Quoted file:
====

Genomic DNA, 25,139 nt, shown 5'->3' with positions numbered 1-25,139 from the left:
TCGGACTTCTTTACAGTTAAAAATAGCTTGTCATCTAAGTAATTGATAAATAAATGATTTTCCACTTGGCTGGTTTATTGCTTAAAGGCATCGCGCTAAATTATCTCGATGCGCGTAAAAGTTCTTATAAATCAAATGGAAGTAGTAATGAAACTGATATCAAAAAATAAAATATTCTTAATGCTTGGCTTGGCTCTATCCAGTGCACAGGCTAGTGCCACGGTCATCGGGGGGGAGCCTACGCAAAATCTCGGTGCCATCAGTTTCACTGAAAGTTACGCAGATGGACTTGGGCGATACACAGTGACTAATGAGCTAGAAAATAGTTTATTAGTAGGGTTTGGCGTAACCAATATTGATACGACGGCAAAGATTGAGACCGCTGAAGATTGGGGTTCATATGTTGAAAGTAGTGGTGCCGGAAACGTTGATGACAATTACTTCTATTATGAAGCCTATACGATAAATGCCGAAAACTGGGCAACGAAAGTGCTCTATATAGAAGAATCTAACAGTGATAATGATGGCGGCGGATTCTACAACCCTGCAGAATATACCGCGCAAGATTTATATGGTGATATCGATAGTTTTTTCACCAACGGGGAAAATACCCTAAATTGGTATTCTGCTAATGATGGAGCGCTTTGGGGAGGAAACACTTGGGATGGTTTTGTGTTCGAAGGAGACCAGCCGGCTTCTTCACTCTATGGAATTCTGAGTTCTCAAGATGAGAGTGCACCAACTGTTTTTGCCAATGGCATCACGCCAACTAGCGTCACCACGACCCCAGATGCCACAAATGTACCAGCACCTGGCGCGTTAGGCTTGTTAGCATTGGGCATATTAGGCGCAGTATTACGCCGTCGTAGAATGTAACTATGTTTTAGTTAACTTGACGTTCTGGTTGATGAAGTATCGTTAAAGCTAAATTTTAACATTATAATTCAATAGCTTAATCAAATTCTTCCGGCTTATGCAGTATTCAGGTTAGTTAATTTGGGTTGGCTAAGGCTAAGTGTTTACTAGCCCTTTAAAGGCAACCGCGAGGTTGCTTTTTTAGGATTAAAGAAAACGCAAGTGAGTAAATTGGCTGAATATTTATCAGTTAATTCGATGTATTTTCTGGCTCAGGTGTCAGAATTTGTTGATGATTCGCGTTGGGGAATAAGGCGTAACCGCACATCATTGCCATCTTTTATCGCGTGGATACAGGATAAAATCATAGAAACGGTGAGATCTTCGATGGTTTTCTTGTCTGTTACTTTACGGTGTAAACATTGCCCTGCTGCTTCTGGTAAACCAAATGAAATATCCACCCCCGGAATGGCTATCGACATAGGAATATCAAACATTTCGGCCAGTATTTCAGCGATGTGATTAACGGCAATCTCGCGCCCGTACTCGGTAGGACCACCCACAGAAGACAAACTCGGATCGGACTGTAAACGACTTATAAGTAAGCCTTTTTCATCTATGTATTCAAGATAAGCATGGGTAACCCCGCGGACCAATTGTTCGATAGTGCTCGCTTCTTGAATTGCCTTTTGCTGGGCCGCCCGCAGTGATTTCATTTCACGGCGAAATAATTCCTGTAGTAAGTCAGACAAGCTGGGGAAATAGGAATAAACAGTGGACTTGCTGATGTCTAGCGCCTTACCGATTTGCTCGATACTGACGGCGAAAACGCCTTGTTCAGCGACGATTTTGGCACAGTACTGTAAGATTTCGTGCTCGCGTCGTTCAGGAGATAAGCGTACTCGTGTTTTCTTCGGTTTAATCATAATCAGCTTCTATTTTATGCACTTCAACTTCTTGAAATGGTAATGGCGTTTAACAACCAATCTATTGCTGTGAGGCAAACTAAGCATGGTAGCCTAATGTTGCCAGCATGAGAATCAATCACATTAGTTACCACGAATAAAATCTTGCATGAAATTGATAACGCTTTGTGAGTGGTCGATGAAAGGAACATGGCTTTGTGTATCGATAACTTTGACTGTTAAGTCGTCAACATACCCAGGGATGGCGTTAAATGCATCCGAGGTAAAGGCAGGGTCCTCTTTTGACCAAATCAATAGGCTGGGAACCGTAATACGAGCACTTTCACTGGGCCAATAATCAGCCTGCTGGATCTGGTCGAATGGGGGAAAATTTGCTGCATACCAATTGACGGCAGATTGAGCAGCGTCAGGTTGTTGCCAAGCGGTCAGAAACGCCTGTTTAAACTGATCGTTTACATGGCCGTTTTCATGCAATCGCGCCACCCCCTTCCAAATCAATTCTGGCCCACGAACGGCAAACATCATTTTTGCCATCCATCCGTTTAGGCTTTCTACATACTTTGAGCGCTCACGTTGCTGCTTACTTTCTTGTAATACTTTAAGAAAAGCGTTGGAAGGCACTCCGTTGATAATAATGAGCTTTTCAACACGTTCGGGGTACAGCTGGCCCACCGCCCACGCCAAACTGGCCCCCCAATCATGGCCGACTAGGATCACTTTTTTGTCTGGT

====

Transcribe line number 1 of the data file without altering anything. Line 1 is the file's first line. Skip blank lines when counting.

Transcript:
Genomic DNA, 25,139 nt, shown 5'->3' with positions numbered 1-25,139 from the left: